The next exemption cited by the trustees is that which allows boards to meet in executive session "to conduct strategy sessions in preparation for negotiations with nonunion personnel." 

In the Wayland case cited above, the school committee likewise tried to invoke this very exemption to justify its closed-door meeting to conduct a performance evaluation of the superintendent. The school committee's rationale was that the evaluation would provide information that would be factored into the superintendent's eventual contract and so the exemption applied.

The SJC didn't buy that argument. The purpose of the meeting was to discuss the superintendent's evaluation, the court noted, and there was no discussion at the meeting of contract terms or proposals. 

In the UMass case, the argument makes even less sense and is even more clearly a smoke screen. These closed-door sessions were held before they made their final choice of a president. They had no contract to discuss until after they had made a final decision regarding a candidate. Only after they made their final decision was there someone to negotiate with. As the Wayland case made clear, a board cannot invoke the contract negotiation exception merely because a negotiation will be required at some future date.

The final exemption the trustees cite -- let's call it their "kitchen sink exemption" --  is one which allows closed meetings "to comply with, or act under the authority of, any general or special law or federal grant-in-aid requirements." This is a catch-all exemption that means, simply put, that if there is a law out there somewhere on the books that requires the meeting to be private, so be it. 

If there was such a law, no one seems to have mentioned it. Nothing I have read indicates that the trustees identified a specific law that would have required them to meet in private. They did not identify any such law before going into executive session and they have not identified any such law since.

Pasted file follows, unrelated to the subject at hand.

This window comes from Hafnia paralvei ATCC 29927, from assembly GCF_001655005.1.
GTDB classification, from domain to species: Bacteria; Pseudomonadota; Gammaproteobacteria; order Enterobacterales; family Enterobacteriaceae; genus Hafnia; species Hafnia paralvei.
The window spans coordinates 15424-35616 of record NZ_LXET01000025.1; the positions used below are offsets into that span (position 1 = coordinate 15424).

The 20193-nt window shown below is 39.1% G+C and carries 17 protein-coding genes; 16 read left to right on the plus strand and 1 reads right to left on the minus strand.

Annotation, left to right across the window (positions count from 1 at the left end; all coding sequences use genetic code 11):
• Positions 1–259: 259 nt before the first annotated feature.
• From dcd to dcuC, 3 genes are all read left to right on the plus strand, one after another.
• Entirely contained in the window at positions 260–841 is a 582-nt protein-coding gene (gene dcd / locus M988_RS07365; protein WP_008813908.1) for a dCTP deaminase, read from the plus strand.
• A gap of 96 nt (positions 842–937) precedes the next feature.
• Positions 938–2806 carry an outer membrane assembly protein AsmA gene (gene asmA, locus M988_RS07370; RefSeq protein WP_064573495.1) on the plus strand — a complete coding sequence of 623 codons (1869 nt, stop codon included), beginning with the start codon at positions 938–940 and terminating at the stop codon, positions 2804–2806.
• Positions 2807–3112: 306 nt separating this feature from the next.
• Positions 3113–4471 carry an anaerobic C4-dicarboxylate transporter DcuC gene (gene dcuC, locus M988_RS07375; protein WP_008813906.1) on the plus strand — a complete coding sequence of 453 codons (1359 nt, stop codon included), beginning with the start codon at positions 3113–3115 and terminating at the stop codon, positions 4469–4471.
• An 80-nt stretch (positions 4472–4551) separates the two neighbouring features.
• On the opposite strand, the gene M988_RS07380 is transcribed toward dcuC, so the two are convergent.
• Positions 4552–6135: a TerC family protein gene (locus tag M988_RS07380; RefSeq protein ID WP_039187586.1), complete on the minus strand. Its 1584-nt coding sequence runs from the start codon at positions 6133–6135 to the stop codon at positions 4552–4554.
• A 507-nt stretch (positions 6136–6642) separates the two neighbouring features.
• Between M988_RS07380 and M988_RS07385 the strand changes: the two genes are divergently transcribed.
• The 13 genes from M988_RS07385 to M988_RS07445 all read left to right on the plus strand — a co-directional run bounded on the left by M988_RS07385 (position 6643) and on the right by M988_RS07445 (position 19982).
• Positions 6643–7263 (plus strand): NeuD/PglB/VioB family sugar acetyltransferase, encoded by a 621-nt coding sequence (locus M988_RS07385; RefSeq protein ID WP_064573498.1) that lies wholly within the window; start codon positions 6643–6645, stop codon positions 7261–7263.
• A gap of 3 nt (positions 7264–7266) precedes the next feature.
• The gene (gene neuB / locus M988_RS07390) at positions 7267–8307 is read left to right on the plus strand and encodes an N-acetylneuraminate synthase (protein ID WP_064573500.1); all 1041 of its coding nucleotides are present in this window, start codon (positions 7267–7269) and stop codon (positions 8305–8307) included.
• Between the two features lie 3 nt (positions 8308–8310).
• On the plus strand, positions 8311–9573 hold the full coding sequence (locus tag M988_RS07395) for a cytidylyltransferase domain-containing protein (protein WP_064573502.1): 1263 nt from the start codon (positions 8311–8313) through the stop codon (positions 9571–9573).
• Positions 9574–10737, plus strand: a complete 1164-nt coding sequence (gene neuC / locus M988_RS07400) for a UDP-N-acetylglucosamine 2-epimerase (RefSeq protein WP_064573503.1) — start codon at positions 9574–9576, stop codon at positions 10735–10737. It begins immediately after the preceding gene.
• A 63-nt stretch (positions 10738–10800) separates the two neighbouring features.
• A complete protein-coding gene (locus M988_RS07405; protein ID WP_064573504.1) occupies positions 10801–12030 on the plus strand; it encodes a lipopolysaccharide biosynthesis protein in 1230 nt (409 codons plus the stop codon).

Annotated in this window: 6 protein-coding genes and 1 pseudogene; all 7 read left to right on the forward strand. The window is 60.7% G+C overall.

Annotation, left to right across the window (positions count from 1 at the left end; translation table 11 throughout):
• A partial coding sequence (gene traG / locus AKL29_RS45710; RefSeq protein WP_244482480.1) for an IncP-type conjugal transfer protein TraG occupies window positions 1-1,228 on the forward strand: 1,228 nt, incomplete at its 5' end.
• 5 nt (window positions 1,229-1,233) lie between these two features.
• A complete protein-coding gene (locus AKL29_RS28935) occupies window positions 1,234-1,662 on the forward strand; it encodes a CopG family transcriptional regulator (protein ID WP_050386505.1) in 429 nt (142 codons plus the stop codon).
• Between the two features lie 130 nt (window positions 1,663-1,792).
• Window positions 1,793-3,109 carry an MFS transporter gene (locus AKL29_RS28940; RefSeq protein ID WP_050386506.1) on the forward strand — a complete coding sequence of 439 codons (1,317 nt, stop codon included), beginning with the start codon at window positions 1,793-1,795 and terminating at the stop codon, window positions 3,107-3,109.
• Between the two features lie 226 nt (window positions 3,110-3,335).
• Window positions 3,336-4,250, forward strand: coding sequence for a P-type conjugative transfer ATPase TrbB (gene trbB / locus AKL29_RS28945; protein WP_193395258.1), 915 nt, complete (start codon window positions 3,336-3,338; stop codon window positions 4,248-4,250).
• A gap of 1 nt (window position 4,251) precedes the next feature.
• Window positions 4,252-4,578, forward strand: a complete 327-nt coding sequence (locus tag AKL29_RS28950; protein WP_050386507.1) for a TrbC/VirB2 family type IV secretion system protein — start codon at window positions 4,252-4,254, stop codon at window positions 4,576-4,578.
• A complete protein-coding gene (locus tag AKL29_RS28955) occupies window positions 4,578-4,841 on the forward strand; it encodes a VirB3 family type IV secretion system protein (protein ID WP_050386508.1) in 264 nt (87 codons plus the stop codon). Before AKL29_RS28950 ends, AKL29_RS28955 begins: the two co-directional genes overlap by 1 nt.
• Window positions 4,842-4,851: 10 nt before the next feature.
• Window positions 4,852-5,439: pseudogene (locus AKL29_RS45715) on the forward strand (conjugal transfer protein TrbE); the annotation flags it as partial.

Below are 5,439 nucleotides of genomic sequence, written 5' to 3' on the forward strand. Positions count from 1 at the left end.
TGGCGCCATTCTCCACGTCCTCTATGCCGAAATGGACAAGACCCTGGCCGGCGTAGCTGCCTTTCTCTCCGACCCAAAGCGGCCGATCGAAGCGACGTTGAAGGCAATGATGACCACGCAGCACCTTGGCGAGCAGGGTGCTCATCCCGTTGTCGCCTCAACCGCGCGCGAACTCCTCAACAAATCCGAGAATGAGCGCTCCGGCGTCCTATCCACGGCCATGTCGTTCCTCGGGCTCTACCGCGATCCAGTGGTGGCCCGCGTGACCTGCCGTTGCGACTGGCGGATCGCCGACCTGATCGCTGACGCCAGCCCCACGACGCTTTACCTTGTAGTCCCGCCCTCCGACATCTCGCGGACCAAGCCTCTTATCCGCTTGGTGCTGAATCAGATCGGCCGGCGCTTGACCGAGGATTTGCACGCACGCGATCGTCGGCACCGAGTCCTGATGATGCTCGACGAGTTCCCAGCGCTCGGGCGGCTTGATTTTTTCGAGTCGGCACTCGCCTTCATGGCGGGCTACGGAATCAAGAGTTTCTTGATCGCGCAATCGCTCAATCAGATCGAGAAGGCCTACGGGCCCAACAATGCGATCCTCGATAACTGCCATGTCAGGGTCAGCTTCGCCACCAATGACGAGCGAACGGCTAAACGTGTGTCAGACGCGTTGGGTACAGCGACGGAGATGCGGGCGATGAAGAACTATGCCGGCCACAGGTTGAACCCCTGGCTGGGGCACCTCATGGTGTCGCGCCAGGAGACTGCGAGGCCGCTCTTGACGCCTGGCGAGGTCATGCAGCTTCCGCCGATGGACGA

In the Wayland case, the SJC emphasized that government bodies should not use the OML's exceptions “to circumvent the requirements of the open meeting law.” The overarching presumption of the law is this: "All meetings of a public body shall be open to the public." Exceptions are just that -- exceptions to what should be the prevailing rule of openness. 

As it applies to hiring, the OML is clear and unequivocal in its requirement that the final stages of screening and selecting among applicants for a position are to be conducted in public. The more important the position, the more important it is that the public be kept informed. The exceptions cited by the trustees do not apply to hiring and seem to be offered as a smokescreen to obscure an illegal meeting. 

Sunday, March 13, 2011

Sunshine Week Stories from Mass. Newspapers

Today marks the start of Sunshine Week, a national initiative to promote open government. Here are related stories I came across this weekend in Massachusetts newspapers:

Let me know of other stories I've missed.

Did UMass Trustees Violate Open Meeting Law?

State House reporter Dan Ring has a story today in The Republican reporting that Attorney General Martha Coakley will open an investigation into whether the trustees of the University of Massachusetts violated the state open meeting law when they met in closed session to interview finalists for the job of university president.

Dan interviewed me for this story and, as he reports, my opinion is that the violation is clear. When a government body is filling a job opening, the law allows closed-door meetings only at the preliminary stages of the process. Once the final pool of candidates is identified, the rest of the process should take place in the open.

That only makes sense. The public has a right to know about the candidates for a public job. That is especially the case for a public job as important as president of the state university.

To me, this story is yet another illustration of why the state's open meeting law needs more teeth and fewer exceptions. Here, the UMass trustees ignored both the letter and the spirit of the law. To justify their closed-door meetings, they relied on two exceptions in the law that clearly did not pertain to this situation.

It remains to be seen what the AG's office will conclude. To me, the violation seems indisputable.

Thursday, March 10, 2011

AG Begins Posting Rulings under Open Meeting Law